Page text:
Rabbits are very clean animals and have an extensive cleaning routine. They will spend hours in a day licking themselves all over, like a cat, to get nice and squeaky clean. When they clean their ears and face, they will lick their paws and wipe their face. It’s the cutest thing you will see today.
During heavy shedding seasons, it’s important to help your rabbit out a little bit by brushing them. All that licking means your rabbit is ingesting a lot of extra fur. By brushing your rabbit, you can help keep them from developing a hairball blockage in their stomach.
25. Rabbits can purr
Rabbits purr by grinding their teeth together, making a soft vibrating sound. It’s not exactly the same mechanism as a cat’s purring, but it means the same thing. When a rabbit grinds their teeth together, they are telling you that they are happy and content. Sometimes it can be very difficult to hear, but if you put your hand on top of their head, you’ll feel a slight vibration. You can also watch to see if their whiskers are moving.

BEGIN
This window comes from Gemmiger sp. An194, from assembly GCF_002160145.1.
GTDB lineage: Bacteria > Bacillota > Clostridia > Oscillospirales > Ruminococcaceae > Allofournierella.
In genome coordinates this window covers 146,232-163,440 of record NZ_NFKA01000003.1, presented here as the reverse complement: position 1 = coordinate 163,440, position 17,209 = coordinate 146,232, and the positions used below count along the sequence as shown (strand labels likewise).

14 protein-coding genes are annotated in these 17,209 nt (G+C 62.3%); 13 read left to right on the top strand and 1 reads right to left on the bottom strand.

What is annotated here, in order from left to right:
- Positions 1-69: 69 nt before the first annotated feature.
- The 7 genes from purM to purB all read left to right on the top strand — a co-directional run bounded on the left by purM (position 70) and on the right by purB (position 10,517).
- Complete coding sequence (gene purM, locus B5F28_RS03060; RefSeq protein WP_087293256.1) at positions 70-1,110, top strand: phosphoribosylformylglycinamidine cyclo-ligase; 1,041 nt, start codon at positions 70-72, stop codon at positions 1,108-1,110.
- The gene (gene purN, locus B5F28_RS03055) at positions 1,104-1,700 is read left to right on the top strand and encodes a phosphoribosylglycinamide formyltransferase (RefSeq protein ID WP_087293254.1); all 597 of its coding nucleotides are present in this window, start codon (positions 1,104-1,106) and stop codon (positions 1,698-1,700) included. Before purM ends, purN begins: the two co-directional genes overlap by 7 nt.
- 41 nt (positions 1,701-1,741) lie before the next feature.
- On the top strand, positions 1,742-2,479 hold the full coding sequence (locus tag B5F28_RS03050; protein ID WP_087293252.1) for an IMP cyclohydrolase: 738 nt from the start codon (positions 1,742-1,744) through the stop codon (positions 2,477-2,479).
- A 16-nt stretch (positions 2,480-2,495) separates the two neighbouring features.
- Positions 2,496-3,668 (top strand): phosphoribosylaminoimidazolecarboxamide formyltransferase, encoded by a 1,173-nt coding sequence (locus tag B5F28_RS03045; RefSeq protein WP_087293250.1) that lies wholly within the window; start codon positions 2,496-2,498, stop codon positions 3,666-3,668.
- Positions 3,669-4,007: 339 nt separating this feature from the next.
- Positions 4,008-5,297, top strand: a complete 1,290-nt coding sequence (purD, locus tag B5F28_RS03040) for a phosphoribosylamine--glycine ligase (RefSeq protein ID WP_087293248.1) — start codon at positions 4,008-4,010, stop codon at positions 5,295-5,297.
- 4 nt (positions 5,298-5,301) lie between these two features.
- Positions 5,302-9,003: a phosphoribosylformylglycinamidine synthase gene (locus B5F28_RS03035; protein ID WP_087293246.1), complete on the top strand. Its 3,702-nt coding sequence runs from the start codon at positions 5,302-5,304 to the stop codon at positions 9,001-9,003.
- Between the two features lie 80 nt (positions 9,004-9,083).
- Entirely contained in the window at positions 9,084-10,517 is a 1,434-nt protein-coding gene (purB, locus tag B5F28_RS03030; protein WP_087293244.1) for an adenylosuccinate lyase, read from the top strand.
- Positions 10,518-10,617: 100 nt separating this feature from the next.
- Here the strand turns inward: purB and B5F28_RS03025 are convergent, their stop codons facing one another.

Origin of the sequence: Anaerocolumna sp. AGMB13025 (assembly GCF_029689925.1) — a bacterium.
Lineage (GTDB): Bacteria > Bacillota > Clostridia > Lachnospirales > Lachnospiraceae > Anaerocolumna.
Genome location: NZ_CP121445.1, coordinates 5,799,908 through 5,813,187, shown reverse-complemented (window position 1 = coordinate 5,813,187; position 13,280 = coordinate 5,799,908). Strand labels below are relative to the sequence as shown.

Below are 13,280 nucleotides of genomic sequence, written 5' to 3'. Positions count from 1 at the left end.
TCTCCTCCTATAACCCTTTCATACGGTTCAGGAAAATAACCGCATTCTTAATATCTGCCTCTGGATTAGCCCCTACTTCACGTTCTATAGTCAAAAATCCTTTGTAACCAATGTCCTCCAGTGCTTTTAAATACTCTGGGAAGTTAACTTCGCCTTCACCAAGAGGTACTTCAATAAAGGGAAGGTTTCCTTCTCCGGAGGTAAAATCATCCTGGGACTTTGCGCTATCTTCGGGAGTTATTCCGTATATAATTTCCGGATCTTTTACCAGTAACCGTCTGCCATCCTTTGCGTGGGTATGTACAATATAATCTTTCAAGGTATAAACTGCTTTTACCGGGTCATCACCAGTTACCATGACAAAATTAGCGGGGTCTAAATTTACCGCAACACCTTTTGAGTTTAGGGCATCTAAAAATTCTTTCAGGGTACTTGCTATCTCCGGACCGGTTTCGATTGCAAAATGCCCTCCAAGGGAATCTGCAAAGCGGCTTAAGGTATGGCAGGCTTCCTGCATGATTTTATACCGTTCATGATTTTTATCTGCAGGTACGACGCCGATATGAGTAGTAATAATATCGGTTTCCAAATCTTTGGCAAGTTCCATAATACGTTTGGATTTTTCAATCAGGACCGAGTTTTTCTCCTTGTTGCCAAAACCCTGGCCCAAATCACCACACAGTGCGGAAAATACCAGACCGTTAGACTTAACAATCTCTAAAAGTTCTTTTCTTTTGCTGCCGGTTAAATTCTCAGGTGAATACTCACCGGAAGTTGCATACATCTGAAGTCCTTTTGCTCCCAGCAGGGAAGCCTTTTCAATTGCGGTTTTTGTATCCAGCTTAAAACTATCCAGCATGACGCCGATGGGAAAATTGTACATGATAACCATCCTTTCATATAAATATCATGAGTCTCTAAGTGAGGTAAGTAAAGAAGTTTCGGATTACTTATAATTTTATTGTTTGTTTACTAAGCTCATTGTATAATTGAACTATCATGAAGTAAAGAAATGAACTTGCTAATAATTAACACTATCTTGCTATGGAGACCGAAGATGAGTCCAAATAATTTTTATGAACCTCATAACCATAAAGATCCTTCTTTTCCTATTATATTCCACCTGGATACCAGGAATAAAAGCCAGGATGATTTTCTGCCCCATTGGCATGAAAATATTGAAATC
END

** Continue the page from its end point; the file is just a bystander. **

You’ll usually notice this behavior when you are petting a rabbit. They really enjoy when you give them a nice massage, and will let you know by purring.
26. Some rabbits only have one lop ear
Most rabbits you come across will be either lop-eared or uppity-eared rabbits, but there are actually some rabbits that have one uppity-ear and one lop-ear. These rabbits are known as half lop rabbits. While uncommon, these half lop rabbits where recorded and illustrated as early as 1862.
Nowadays, most half-lop rabbits are a result of breeding between an uppity-eared rabbit and a lop-eared rabbit. Sometimes if you see a young rabbit with only one lop ear, it’s actually because the other ear just hasn’t fallen yet. Lop rabbits are also born with up-ears. They will eventually fall one at a time as the lop rabbit reaches 2-6 months of age.
27. Rabbits have very sensitive digestive systems
A rabbit’s digestive system is very finicky. It is very easy to upset and throw out of balance. This means that rabbits often suffer from gastrointestinal illnesses.
Even if the issue doesn’t seem directly related to the rabbit’s gut, when a rabbit gets stressed out or is in pain it can cause their gut to slow down or stop. This is a condition known as GI Stasis, and it’s a very dangerous situation for a rabbit.